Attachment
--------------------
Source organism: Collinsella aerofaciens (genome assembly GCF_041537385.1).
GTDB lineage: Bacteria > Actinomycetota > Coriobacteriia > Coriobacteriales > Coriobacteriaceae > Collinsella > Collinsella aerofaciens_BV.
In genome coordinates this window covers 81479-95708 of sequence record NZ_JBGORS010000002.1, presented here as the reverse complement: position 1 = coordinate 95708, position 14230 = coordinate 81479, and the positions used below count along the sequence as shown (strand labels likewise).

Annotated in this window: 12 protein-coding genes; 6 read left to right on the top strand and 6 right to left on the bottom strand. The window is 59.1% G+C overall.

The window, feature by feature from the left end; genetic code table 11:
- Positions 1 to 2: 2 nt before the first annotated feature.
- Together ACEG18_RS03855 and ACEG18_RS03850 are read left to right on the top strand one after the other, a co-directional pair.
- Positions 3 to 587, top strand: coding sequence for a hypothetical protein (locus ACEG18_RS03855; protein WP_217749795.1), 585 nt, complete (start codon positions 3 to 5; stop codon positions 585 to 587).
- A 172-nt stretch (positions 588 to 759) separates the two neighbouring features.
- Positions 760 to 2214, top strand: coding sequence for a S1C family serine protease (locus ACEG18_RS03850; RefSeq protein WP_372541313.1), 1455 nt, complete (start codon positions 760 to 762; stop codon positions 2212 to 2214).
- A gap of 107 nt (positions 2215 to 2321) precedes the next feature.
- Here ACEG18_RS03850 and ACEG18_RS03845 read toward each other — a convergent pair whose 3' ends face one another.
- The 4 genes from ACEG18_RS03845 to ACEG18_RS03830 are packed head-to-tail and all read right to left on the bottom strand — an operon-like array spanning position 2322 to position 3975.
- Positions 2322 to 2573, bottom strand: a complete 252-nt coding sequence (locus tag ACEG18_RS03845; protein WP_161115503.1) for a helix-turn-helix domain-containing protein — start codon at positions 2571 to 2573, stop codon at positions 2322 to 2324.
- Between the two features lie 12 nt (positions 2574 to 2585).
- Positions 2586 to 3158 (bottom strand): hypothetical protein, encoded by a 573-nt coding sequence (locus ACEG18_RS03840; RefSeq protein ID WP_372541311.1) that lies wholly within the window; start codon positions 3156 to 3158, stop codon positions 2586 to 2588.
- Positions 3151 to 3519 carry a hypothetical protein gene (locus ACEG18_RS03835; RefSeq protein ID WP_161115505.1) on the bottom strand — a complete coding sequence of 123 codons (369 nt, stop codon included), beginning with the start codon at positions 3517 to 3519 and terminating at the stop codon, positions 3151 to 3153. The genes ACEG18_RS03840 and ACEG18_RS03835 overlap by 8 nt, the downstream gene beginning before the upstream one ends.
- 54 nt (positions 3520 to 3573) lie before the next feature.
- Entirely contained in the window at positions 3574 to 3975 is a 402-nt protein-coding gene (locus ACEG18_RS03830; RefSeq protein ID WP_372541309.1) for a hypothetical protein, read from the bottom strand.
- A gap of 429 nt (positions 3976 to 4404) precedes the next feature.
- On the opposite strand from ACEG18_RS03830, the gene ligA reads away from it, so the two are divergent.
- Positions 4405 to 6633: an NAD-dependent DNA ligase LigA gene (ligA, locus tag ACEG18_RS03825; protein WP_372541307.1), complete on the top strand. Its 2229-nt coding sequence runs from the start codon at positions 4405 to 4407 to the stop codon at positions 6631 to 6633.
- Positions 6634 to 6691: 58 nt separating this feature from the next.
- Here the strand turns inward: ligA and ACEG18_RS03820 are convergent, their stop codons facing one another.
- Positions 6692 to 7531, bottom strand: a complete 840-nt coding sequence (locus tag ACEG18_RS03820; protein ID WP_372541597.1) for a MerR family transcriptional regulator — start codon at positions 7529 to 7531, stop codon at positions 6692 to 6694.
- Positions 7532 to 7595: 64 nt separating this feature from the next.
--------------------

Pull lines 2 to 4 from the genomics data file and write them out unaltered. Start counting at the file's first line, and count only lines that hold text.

GTDB lineage: Bacteria > Actinomycetota > Coriobacteriia > Coriobacteriales > Coriobacteriaceae > Collinsella > Collinsella aerofaciens_BV.
In genome coordinates this window covers 81479-95708 of sequence record NZ_JBGORS010000002.1, presented here as the reverse complement: position 1 = coordinate 95708, position 14230 = coordinate 81479, and the positions used below count along the sequence as shown (strand labels likewise).

Annotated in this window: 12 protein-coding genes; 6 read left to right on the top strand and 6 right to left on the bottom strand. The window is 59.1% G+C overall.